I have never been praised for my singing voice, except for some mild positive comments. I view this as an entirely good thing.
You see, when we get praised for something, particularly when we are young, we may start to build up our self-imagine around that thing. It becomes part of who we are. But the thing is, we may not actually be particularly good at it in another setting. And we usually always have room for improvement.
When we get praised, we often will start to build our ego and self-worth around that thing. This is dangerous, because our self-worth shouldn’t really be based in what we do; it’s just who we are, and it is still there even when we can’t do something anymore, or we can’t do it as well as we thought.
We shouldn’t stop praising people, but we need to be careful with our children and praise in the right way. So that they know they have self-worth even if they realize later on that there are millions of people who are smarter than them, and stronger than them, and better than them at doing certain things.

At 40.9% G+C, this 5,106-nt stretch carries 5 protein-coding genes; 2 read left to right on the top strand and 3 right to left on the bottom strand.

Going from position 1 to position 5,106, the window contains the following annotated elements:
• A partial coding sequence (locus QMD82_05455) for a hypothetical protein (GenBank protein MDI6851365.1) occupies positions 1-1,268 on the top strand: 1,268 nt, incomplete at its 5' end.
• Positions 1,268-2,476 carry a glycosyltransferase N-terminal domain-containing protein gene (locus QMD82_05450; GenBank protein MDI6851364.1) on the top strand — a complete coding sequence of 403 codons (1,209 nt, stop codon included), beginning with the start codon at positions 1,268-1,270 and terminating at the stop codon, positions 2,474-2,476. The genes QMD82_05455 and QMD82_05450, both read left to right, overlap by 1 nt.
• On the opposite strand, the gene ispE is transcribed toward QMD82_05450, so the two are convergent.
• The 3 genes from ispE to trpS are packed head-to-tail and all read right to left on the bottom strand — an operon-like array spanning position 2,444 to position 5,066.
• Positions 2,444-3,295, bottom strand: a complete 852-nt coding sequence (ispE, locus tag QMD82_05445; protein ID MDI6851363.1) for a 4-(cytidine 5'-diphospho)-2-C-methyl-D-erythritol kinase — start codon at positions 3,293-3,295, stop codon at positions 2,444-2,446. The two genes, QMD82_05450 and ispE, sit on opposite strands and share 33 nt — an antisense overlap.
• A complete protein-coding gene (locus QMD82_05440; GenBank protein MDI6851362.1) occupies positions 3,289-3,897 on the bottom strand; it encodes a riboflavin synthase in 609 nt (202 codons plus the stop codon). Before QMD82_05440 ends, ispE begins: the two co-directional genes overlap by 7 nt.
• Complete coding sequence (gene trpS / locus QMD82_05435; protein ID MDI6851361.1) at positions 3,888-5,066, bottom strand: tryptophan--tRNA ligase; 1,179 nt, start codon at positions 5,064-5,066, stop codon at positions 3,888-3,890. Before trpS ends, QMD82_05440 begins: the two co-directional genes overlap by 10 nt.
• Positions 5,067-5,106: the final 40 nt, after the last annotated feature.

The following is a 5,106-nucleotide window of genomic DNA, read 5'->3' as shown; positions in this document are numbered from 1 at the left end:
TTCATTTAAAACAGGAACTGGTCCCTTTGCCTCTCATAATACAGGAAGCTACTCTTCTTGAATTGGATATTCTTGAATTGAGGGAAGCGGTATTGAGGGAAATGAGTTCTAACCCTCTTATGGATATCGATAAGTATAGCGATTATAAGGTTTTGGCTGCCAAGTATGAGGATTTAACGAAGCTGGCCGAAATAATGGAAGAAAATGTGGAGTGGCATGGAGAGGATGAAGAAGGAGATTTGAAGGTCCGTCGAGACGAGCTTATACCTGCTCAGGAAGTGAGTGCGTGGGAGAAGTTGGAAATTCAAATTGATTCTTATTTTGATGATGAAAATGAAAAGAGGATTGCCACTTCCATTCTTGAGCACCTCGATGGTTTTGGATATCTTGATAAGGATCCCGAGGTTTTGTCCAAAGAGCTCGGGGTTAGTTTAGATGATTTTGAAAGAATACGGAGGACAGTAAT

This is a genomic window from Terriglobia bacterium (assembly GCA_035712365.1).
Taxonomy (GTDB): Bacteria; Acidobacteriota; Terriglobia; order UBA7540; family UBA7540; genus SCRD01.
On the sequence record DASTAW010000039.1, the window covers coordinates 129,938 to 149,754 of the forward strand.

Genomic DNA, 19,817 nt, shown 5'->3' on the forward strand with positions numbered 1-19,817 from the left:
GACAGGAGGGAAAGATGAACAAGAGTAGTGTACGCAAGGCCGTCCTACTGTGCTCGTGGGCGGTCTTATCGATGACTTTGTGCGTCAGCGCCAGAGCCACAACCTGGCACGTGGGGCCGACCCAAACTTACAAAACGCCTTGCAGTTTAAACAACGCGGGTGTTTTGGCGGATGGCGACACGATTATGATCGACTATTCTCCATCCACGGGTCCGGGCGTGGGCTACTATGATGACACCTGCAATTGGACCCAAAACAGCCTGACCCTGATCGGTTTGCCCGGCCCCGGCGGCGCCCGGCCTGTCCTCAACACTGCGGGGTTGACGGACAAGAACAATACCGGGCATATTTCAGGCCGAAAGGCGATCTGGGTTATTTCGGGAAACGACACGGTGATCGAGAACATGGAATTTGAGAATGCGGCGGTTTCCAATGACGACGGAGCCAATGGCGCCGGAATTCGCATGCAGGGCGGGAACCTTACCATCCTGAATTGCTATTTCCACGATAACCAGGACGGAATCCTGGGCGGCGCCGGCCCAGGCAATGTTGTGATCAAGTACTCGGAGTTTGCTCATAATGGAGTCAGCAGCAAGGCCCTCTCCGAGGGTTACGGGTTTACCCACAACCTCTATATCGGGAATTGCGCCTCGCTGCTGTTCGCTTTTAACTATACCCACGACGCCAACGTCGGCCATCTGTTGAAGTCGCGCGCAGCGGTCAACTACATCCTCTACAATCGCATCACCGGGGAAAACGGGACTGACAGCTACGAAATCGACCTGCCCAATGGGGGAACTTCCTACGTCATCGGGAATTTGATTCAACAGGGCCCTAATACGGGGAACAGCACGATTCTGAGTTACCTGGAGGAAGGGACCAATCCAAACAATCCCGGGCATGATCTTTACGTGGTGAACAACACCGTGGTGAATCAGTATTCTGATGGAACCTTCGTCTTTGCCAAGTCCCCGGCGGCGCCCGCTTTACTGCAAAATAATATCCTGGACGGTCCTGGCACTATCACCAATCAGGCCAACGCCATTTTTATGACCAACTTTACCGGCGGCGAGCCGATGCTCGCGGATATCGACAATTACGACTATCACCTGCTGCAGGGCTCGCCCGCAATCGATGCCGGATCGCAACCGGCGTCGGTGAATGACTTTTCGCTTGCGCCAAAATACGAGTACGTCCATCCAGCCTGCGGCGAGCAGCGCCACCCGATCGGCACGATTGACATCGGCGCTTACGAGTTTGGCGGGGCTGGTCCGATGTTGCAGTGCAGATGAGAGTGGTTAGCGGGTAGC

Instead of saying, “You sing really well,” try, “I love to hear you sing.”
Instead of saying, “You are really smart,” say something like, “I really am proud of how hard you have worked in school.”
Sometimes we do things whether we are good at it or not–we do it because we enjoy it. And that’s much better way to be, doing things independent of whether we are better than someone else, doing something because it feels right, instead of doing something to inflate our ego and make us feel better about ourselves.
And stop praising yourself too–you don’t have to BE a good writer or a good singer or good at anything. You just exist. You DO. And that’s enough.
(Written January 2018)